After you go through a trauma (a dangerous/shocking event that you experience or witness), you can develop PTSD. (PTSD is an abbreviation for posttraumatic stress disorder.) PTSD is defined as “a serious potentially debilitating condition that can occur in people who have experienced or witnessed a natural disaster, serious accident, terrorist incident, sudden death of a loved one, war, violent personal assault such as rape, or other life-threatening events.”
Experiencing trauma is common. About 60% of males and 50% of females will experience at one trauma in their lives. In general, men are more likely to be exposed to accidents, physical assault, combat, disaster, or witness death/injury while women are more likely to experience sexual assault and child sexual abuse.
Most people who experience trauma can recover from it, but those with PTSD will continue to be depressed or anxious for months or years after the event. Developing PTSD is not a sign of weakness. Those diagnosed with PTSD are assumed to be veterans, but other populations are affected, too.
But how common is PTSD?
- 74–92% female victims of domestic violence develop PTSD
- 7-8% of the US population will experience PTSD during their lifetime
- ~ 8 million adults per year have PTSD (this is a fraction of people who have experienced trauma)
PTSD is usually diagnosed due to the following groups of symptoms being present:
1. Reliving: flashbacks, intrusive imagery, nightmares, anxiety, etc.
2. Avoidance: avoiding people, places, or thoughts, emotional numbing, lack of interest, hopelessness, etc.
3. Arousal: difficulty concentrating, irritability, outbursts of anger, insomnia, hyper-vigilance, etc.
PTSD can have additional symptoms such as:
Panic attacks: feeling an intense fear, usually with shortness of breath, dizziness, sweating, nausea, and racing heart. Patients might describe that it feels like they are dying.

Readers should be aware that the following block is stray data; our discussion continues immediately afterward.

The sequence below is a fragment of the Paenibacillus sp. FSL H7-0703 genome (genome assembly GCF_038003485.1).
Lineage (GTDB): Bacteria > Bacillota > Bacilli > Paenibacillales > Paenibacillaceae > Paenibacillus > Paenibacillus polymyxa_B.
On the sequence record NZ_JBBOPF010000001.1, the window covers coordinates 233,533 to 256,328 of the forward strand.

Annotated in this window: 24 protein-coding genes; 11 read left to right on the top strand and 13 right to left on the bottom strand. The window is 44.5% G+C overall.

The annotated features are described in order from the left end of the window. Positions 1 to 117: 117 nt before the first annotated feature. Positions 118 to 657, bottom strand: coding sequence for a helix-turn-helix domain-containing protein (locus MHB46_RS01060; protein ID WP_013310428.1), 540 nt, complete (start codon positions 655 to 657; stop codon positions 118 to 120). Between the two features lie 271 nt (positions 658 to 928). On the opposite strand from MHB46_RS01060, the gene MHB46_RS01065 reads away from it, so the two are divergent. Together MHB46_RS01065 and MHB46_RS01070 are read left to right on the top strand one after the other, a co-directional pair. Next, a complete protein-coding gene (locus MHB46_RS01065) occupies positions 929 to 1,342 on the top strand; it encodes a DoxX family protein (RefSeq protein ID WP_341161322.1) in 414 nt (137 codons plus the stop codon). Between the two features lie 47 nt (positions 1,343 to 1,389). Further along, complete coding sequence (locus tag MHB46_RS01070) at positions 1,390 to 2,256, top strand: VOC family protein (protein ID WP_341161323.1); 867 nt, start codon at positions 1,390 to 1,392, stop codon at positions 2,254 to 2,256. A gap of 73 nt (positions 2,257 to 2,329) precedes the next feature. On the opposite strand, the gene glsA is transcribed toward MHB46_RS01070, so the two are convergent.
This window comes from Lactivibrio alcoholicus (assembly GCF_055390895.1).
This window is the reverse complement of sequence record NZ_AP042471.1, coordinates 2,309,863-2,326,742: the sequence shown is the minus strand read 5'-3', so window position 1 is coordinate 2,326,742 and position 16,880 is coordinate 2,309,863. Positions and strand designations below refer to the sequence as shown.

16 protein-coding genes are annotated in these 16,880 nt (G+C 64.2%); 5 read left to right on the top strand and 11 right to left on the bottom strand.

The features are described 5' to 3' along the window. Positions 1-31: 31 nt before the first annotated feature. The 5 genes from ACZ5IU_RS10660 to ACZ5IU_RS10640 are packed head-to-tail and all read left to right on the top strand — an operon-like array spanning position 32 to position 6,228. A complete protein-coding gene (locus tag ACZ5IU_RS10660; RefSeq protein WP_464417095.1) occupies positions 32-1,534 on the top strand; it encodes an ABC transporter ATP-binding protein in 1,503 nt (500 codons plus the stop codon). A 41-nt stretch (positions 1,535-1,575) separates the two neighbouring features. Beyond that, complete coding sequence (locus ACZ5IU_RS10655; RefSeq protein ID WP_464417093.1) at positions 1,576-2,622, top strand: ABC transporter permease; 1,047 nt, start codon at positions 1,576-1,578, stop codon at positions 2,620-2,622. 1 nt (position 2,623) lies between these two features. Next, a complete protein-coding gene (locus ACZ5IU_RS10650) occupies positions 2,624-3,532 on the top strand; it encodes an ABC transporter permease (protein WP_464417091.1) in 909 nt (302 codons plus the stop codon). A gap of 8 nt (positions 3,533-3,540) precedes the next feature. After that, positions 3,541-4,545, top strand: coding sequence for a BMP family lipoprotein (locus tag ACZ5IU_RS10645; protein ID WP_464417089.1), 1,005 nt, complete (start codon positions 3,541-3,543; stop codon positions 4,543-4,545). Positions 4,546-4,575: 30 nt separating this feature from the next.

Physical symptoms: chronic pain, headaches, stomach pain, diarrhea, chest tightness/burning, muscle cramps, or low back pain.
Feelings of mistrust: thinking that the world is a dangerous place and that others cannot be trusted.
Problems in daily living: issue functioning at their job, school, or in social situations.
Substance abuse: using drugs or alcohol to cope with the emotional pain.
Relationship problems: having problems with intimacy; they may report feeling distant from their family and friends.
Depression: persistent sad, anxious or empty mood; loss of interest in once-enjoyed activities; feelings of guilt/shame; hopelessness about the future, etc.
Suicidal thoughts: thoughts about taking one’s own life.
If you or someone you know is thinking about suicide, chat online at http://www.suicidepreventionlifeline.org/ or call 1-800-273-TALK (8255).
When treating patients with PTSD, a clinician should remember that the patient’s comfort level is vital to adherence. It’s important to identify what events may increase their symptoms as well as what seems to cause/lead to panic attacks. The triggers of these heightened responses vary per person. A victim of domestic violence may experience panic when touched while a witness of a car accident could be triggered by a car backfiring.
To help a patient with PTSD, learning grounding techniques can be helpful. Grounding techniques are used to help an individual calm themselves during a flashback, panic attack, etc; they help an individual realize that they are in a safe environment and that the trauma is over. By knowing an overview of these techniques, healthcare providers can provide appropriate support. Usually, focusing on the five senses is effective to help manage these unwanted feelings.